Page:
The place to come to wag more and bark less...

Sunday, July 30, 2017

Seeing the Goods For The Trees

It was in the mid-80s today, nothing like the mid-90s we had last week. Still, it takes only one day like today to realize how good we had it before it got hot like last week which, I suppose, many said was “killing us…”

How soon we forget the heat, though. Put two or more days like this together and we’ll soon think fall is on its way. Chances are, a few months later we’ll be “freezing to death.”

Still, that “killer” heat of only a few days ago seems like a distant memory now. But true memories go much farther back. Some, long forgotten from my early youth, were among these this afternoon.

While watching a movie about a young artist seeking mentorship from an old and accomplished, classically-trained Russian painter, a distant memory flickered back to life for me. This memory, in fact, inspires me even today, despite its somewhat subordinate status among all the others.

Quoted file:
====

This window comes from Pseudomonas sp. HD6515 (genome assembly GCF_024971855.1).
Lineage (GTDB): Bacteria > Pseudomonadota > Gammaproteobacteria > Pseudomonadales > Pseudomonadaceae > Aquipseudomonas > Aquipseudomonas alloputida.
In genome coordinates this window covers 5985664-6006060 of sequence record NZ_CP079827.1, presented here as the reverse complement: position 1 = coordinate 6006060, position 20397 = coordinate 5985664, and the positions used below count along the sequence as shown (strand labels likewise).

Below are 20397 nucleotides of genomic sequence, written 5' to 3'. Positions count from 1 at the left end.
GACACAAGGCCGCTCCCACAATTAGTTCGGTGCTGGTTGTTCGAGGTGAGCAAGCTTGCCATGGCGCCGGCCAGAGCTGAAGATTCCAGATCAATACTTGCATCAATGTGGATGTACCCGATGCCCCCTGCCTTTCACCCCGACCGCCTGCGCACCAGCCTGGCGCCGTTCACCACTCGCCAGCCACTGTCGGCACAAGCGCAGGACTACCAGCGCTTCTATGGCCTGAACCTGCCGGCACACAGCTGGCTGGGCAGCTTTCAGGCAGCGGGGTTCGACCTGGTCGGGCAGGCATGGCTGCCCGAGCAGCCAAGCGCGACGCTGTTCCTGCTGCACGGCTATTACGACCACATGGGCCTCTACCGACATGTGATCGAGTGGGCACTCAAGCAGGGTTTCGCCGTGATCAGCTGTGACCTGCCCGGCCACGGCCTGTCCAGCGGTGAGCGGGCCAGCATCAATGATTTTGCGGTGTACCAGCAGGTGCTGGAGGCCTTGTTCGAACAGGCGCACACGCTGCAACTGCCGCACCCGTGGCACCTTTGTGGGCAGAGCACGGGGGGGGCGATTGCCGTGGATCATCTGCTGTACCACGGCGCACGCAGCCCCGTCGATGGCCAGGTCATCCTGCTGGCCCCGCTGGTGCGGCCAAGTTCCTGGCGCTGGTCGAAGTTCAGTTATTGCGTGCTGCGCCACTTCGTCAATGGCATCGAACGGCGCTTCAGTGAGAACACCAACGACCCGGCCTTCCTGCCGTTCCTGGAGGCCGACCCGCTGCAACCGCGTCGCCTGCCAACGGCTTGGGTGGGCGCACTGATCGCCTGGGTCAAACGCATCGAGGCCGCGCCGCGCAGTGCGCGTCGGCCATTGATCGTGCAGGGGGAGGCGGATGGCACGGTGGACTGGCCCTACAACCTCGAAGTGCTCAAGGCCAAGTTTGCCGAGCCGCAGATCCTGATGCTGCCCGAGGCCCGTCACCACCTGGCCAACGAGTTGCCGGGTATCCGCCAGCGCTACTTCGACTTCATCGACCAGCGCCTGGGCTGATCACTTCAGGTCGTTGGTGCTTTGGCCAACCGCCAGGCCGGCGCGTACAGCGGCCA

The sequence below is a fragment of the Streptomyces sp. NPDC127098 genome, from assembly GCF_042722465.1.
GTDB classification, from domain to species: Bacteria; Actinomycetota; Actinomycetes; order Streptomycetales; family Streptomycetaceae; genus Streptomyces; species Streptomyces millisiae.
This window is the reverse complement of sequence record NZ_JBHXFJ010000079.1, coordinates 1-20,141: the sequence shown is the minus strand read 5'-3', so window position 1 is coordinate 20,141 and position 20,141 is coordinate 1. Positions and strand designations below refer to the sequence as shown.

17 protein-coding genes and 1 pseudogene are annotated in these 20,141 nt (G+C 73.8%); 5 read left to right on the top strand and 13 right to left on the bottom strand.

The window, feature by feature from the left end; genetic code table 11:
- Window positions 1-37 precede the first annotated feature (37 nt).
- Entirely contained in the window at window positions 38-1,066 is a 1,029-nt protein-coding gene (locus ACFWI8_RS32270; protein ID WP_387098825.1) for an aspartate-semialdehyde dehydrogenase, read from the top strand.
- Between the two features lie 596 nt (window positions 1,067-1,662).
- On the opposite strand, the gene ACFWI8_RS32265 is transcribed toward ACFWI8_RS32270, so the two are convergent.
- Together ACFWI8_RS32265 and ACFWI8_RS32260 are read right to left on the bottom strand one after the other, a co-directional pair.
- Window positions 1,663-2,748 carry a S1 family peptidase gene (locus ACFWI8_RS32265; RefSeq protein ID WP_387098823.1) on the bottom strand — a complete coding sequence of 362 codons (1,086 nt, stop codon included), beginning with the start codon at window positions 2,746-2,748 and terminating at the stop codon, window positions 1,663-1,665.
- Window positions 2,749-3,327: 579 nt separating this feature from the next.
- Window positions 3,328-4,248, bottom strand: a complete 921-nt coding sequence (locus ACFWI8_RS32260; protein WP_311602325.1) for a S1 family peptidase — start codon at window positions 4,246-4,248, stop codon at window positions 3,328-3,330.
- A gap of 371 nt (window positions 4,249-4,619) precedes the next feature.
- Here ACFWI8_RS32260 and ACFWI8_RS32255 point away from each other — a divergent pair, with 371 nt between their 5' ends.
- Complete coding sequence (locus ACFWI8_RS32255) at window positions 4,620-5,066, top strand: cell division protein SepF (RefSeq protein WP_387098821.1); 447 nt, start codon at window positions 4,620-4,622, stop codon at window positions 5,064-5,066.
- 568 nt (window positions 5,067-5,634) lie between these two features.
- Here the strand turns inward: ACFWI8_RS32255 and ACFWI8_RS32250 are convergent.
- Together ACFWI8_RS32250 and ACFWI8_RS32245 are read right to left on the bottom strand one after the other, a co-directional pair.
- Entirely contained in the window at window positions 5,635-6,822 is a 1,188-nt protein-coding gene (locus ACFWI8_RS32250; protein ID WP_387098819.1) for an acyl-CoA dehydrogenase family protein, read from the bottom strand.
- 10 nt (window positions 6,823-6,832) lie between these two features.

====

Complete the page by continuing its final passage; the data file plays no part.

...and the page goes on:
Art is art, I reasoned, and inspiration is inspiration, no matter the medium. I believe any good artist, any good person, can recognize and appreciate inspiration from wherever it comes.

Even so, the movie’s “Formula,” as I learned to call it in college film class, was of a simple variety. The  accomplished old man, the Russian painter, his lifetime of experience behind him is looking his mortality in the eye. He’s anything but seeking a protégé.

The younger man deifies him nonetheless and, though he’s from a different generation,  he shares the old man’s values towards art, etc., etc,.

Eventually, they realize their shared love for the act of painting wins out, the end.

This particular film, a so-called B Movie whose name I do not remember and is irrelevant anyway, is set in a large, old farmhouse in rural Pennsylvania. This is where my ancient memory surfaces.

Having grown up in suburban Pennsylvania in the 1970s, I saw a world that was very different than the suburban world it is now.

Though it’s been decades since I’ve been to my hometown, I needn’t see it as it is today to know this.

As a kid, I considered people who are of my age now to be “old-timers” and, like a kid, largely disregarded their perspectives. Then, I was too busy making my own perspectives, soaking up the world around me, to consider anyone else’s.

To be sure, however, I was likelier to disregard old-timers than anyone because I knew they could not relate to me. I could just feel it. As the saying goes “If I have to explain, you probably wouldn’t get it anyway,” and this aptly summed it up.